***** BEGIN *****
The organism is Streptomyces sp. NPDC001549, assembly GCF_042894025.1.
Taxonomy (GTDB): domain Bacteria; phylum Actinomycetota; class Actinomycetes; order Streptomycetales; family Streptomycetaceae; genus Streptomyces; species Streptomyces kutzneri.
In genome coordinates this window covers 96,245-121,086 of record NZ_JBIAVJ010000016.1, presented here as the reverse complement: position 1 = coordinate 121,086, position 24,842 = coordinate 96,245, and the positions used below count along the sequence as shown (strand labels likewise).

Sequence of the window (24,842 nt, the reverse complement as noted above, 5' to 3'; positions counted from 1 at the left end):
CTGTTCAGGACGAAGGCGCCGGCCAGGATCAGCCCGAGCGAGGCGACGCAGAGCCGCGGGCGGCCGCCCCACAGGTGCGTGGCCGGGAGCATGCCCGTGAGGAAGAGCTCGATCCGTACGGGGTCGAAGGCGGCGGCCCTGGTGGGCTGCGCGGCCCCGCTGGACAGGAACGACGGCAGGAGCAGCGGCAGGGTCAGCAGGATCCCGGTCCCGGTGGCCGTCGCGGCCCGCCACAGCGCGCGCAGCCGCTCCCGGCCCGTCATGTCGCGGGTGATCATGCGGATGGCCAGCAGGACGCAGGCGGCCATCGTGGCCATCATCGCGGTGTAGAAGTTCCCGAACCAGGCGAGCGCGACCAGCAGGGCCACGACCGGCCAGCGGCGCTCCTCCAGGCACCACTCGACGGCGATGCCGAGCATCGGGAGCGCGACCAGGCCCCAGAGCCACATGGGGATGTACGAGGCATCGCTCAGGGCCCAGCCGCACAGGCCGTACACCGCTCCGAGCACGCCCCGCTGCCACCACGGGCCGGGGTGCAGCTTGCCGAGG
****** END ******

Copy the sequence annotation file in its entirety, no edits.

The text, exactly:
The organism is Streptomyces sp. NPDC001549, assembly GCF_042894025.1.
Taxonomy (GTDB): domain Bacteria; phylum Actinomycetota; class Actinomycetes; order Streptomycetales; family Streptomycetaceae; genus Streptomyces; species Streptomyces kutzneri.
In genome coordinates this window covers 96,245-121,086 of record NZ_JBIAVJ010000016.1, presented here as the reverse complement: position 1 = coordinate 121,086, position 24,842 = coordinate 96,245, and the positions used below count along the sequence as shown (strand labels likewise).

Sequence of the window (24,842 nt, the reverse complement as noted above, 5' to 3'; positions counted from 1 at the left end):
CTGTTCAGGACGAAGGCGCCGGCCAGGATCAGCCCGAGCGAGGCGACGCAGAGCCGCGGGCGGCCGCCCCACAGGTGCGTGGCCGGGAGCATGCCCGTGAGGAAGAGCTCGATCCGTACGGGGTCGAAGGCGGCGGCCCTGGTGGGCTGCGCGGCCCCGCTGGACAGGAACGACGGCAGGAGCAGCGGCAGGGTCAGCAGGATCCCGGTCCCGGTGGCCGTCGCGGCCCGCCACAGCGCGCGCAGCCGCTCCCGGCCCGTCATGTCGCGGGTGATCATGCGGATGGCCAGCAGGACGCAGGCGGCCATCGTGGCCATCATCGCGGTGTAGAAGTTCCCGAACCAGGCGAGCGCGACCAGCAGGGCCACGACCGGCCAGCGGCGCTCCTCCAGGCACCACTCGACGGCGATGCCGAGCATCGGGAGCGCGACCAGGCCCCAGAGCCACATGGGGATGTACGAGGCATCGCTCAGGGCCCAGCCGCACAGGCCGTACACCGCTCCGAGCACGCCCCGCTGCCACCACGGGCCGGGGTGCAGCTTGCCGAGG